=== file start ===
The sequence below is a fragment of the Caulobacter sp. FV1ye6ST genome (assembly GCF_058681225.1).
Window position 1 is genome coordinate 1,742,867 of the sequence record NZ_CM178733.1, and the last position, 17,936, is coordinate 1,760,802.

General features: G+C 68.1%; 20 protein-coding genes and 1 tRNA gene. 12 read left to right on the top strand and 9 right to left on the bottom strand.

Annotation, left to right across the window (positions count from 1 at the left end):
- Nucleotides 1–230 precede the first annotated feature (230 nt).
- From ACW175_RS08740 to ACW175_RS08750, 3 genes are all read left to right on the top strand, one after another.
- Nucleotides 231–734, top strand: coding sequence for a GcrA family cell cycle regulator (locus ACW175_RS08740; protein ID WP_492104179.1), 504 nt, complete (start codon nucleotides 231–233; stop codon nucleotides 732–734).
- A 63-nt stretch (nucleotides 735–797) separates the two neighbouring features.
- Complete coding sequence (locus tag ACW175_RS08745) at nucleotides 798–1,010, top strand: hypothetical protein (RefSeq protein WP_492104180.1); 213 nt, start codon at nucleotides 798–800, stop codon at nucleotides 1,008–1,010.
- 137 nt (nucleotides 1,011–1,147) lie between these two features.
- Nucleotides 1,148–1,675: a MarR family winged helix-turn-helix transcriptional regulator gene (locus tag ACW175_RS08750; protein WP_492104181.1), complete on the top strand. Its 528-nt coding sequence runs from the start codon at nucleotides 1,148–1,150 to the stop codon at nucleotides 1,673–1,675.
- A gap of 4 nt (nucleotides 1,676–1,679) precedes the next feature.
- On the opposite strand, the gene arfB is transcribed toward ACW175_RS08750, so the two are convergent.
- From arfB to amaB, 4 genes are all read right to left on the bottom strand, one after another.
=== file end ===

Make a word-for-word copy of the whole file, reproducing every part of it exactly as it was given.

The sequence below is a fragment of the Caulobacter sp. FV1ye6ST genome (assembly GCF_058681225.1).
Window position 1 is genome coordinate 1,742,867 of the sequence record NZ_CM178733.1, and the last position, 17,936, is coordinate 1,760,802.

General features: G+C 68.1%; 20 protein-coding genes and 1 tRNA gene. 12 read left to right on the top strand and 9 right to left on the bottom strand.

Annotation, left to right across the window (positions count from 1 at the left end):
- Nucleotides 1–230 precede the first annotated feature (230 nt).
- From ACW175_RS08740 to ACW175_RS08750, 3 genes are all read left to right on the top strand, one after another.
- Nucleotides 231–734, top strand: coding sequence for a GcrA family cell cycle regulator (locus ACW175_RS08740; protein ID WP_492104179.1), 504 nt, complete (start codon nucleotides 231–233; stop codon nucleotides 732–734).
- A 63-nt stretch (nucleotides 735–797) separates the two neighbouring features.
- Complete coding sequence (locus tag ACW175_RS08745) at nucleotides 798–1,010, top strand: hypothetical protein (RefSeq protein WP_492104180.1); 213 nt, start codon at nucleotides 798–800, stop codon at nucleotides 1,008–1,010.
- 137 nt (nucleotides 1,011–1,147) lie between these two features.
- Nucleotides 1,148–1,675: a MarR family winged helix-turn-helix transcriptional regulator gene (locus tag ACW175_RS08750; protein WP_492104181.1), complete on the top strand. Its 528-nt coding sequence runs from the start codon at nucleotides 1,148–1,150 to the stop codon at nucleotides 1,673–1,675.
- A gap of 4 nt (nucleotides 1,676–1,679) precedes the next feature.
- On the opposite strand, the gene arfB is transcribed toward ACW175_RS08750, so the two are convergent.
- From arfB to amaB, 4 genes are all read right to left on the bottom strand, one after another.